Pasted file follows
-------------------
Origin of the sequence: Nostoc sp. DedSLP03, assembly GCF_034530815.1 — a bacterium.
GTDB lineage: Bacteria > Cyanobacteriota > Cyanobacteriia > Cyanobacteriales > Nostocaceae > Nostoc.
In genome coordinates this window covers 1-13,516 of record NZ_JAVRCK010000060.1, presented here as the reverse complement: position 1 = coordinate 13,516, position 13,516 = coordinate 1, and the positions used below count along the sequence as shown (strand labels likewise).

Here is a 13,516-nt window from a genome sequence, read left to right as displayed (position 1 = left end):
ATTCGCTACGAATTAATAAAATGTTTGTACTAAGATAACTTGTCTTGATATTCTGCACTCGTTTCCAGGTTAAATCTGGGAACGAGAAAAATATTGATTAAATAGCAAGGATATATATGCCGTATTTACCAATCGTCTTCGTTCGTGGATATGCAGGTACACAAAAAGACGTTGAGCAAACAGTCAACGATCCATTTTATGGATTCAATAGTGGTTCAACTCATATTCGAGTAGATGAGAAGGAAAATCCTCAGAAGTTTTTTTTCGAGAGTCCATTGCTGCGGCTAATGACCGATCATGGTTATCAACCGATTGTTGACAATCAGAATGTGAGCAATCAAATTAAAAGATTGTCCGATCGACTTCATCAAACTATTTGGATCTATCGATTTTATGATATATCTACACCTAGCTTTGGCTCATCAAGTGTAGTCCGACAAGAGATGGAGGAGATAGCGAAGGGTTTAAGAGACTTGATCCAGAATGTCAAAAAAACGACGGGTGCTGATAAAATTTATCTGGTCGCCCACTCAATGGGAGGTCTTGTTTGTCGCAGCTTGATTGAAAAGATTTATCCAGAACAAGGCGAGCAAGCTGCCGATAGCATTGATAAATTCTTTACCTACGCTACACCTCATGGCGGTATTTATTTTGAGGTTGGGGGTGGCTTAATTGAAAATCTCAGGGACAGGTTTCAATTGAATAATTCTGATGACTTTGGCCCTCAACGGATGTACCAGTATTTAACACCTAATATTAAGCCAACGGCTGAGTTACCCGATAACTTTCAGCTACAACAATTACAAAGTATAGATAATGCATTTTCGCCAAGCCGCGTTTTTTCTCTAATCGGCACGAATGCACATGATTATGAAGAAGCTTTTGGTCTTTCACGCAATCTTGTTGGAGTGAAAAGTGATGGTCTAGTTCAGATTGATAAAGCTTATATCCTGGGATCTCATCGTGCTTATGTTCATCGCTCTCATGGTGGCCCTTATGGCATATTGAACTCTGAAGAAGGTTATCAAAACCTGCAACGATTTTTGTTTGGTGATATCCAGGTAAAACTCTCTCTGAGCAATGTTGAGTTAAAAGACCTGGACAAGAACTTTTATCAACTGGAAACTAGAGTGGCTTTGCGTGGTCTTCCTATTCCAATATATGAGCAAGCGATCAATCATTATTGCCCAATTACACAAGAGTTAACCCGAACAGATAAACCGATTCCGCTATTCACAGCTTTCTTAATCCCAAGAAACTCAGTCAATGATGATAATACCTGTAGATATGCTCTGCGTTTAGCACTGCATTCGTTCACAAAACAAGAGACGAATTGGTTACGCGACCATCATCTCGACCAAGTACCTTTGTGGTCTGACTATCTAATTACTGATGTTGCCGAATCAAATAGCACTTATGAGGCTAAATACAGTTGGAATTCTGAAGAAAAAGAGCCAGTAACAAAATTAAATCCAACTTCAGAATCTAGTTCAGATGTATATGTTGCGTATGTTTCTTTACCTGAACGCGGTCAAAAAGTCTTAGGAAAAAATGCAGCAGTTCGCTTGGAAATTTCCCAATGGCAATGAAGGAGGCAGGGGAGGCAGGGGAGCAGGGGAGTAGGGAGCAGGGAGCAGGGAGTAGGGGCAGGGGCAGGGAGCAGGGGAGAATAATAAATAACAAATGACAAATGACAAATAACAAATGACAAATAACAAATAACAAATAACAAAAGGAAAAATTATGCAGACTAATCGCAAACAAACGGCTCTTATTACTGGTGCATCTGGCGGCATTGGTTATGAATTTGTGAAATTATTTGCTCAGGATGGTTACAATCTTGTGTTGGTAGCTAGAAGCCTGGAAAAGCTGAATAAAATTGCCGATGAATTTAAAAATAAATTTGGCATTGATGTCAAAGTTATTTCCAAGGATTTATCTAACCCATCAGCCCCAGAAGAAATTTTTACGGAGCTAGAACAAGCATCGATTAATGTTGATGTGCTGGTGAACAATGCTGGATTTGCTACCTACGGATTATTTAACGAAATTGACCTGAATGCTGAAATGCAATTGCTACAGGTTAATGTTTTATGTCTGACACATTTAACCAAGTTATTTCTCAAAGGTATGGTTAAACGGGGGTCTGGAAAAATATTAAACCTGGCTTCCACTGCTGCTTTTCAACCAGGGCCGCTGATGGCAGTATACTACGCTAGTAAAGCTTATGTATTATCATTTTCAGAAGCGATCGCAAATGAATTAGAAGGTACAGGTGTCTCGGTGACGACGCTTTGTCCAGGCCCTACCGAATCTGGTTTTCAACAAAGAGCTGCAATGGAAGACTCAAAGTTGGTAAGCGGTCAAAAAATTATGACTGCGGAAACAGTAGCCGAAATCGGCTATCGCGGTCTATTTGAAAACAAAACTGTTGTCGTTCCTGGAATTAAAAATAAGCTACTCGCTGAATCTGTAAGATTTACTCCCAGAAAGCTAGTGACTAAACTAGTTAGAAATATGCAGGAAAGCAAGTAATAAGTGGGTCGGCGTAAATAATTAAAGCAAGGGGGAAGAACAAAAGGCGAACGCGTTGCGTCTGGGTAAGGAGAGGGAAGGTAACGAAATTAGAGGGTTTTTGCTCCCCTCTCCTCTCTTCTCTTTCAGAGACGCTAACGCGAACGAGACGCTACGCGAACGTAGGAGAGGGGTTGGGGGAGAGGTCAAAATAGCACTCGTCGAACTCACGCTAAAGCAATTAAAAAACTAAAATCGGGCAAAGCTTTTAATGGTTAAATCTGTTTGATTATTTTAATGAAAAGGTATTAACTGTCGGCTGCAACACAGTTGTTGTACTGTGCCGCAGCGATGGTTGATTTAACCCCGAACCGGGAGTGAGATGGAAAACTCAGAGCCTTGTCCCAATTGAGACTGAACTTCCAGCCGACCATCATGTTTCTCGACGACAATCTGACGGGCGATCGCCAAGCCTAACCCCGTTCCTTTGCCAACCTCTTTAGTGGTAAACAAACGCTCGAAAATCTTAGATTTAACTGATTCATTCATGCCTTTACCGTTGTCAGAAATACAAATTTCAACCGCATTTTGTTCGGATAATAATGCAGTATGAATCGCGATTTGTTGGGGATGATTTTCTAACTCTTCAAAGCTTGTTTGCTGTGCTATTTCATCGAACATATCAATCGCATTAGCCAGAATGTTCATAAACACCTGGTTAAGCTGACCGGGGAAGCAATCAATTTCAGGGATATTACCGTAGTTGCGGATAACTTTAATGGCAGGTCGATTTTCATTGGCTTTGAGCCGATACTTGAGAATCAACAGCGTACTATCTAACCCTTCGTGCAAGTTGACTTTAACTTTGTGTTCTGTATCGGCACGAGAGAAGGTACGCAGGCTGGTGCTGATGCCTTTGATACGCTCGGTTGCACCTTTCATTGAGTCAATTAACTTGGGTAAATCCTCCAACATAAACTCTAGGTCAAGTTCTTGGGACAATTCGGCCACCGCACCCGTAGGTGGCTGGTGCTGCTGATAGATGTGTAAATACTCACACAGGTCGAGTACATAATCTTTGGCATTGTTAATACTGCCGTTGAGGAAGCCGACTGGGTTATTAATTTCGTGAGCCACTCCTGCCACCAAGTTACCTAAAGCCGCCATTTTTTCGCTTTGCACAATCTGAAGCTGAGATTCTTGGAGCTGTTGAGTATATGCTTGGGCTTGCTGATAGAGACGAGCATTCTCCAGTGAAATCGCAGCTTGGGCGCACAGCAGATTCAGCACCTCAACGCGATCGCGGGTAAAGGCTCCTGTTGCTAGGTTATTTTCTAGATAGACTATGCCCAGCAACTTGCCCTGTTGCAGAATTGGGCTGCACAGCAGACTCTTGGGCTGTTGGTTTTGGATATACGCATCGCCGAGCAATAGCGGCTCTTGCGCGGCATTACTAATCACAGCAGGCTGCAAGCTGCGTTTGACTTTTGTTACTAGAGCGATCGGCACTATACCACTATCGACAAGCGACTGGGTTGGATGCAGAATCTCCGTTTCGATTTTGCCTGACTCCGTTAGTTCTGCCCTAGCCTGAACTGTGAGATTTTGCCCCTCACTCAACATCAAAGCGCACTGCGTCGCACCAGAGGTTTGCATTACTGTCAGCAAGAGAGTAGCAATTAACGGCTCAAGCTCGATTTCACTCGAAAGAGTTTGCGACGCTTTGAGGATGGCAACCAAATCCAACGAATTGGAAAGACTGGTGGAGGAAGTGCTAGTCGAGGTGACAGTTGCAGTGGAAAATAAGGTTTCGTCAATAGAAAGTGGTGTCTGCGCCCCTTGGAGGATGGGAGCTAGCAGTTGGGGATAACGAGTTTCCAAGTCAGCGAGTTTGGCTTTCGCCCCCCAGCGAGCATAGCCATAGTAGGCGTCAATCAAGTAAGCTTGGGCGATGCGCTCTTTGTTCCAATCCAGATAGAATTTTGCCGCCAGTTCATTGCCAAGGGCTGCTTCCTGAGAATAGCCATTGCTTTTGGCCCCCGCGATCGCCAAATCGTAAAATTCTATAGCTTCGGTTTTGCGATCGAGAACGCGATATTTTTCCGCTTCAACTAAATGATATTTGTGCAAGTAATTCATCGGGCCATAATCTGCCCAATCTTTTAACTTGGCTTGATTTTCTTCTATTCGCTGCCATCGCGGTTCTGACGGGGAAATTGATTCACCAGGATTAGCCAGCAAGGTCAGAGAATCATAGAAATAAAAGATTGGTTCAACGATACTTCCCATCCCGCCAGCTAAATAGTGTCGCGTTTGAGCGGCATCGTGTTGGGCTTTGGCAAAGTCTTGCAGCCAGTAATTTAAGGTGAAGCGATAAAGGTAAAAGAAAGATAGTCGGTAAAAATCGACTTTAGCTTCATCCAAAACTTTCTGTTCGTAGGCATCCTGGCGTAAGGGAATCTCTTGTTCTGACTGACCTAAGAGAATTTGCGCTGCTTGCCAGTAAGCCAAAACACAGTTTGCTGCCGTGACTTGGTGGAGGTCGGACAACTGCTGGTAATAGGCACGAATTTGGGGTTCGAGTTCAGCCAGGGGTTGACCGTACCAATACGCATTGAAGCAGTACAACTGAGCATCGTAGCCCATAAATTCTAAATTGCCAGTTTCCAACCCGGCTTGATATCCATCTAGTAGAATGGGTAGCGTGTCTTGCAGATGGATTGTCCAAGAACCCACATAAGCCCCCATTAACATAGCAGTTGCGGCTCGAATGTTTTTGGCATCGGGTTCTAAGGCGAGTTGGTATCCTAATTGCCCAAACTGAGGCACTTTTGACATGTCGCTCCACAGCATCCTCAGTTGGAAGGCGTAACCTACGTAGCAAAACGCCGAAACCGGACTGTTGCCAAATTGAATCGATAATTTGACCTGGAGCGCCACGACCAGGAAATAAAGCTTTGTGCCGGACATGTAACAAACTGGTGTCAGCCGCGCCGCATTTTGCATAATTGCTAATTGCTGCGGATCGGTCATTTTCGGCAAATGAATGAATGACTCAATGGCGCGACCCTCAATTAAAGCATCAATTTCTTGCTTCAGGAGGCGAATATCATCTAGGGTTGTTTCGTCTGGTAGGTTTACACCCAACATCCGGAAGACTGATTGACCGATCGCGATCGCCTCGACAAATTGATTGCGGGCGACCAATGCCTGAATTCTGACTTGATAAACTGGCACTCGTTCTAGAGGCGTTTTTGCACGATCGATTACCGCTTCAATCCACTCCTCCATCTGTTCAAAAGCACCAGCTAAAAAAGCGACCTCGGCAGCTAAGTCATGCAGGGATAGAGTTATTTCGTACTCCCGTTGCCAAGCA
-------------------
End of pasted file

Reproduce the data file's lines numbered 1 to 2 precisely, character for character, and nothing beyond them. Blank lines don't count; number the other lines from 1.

Origin of the sequence: Nostoc sp. DedSLP03, assembly GCF_034530815.1 — a bacterium.
GTDB lineage: Bacteria > Cyanobacteriota > Cyanobacteriia > Cyanobacteriales > Nostocaceae > Nostoc.